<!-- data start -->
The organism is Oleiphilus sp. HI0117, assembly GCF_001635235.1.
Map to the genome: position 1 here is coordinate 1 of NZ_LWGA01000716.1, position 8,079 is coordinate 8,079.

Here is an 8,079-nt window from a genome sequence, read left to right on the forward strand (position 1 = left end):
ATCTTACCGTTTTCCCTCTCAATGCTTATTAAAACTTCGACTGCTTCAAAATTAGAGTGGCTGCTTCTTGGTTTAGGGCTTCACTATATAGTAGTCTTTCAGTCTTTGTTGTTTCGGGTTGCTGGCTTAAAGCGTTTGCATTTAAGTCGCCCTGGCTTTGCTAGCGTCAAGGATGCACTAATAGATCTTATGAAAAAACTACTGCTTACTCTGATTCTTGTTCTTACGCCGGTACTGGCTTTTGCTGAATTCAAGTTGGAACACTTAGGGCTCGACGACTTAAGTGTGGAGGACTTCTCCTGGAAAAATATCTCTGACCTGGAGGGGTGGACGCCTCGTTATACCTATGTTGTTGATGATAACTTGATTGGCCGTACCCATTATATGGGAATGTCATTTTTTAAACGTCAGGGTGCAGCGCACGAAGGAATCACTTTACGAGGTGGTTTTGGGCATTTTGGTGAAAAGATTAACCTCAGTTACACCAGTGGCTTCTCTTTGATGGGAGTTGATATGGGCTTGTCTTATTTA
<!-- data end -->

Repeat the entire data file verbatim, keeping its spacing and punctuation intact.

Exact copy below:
The organism is Oleiphilus sp. HI0117, assembly GCF_001635235.1.
Map to the genome: position 1 here is coordinate 1 of NZ_LWGA01000716.1, position 8,079 is coordinate 8,079.

Here is an 8,079-nt window from a genome sequence, read left to right on the forward strand (position 1 = left end):
ATCTTACCGTTTTCCCTCTCAATGCTTATTAAAACTTCGACTGCTTCAAAATTAGAGTGGCTGCTTCTTGGTTTAGGGCTTCACTATATAGTAGTCTTTCAGTCTTTGTTGTTTCGGGTTGCTGGCTTAAAGCGTTTGCATTTAAGTCGCCCTGGCTTTGCTAGCGTCAAGGATGCACTAATAGATCTTATGAAAAAACTACTGCTTACTCTGATTCTTGTTCTTACGCCGGTACTGGCTTTTGCTGAATTCAAGTTGGAACACTTAGGGCTCGACGACTTAAGTGTGGAGGACTTCTCCTGGAAAAATATCTCTGACCTGGAGGGGTGGACGCCTCGTTATACCTATGTTGTTGATGATAACTTGATTGGCCGTACCCATTATATGGGAATGTCATTTTTTAAACGTCAGGGTGCAGCGCACGAAGGAATCACTTTACGAGGTGGTTTTGGGCATTTTGGTGAAAAGATTAACCTCAGTTACACCAGTGGCTTCTCTTTGATGGGAGTTGATATGGGCTTGTCTTATTTA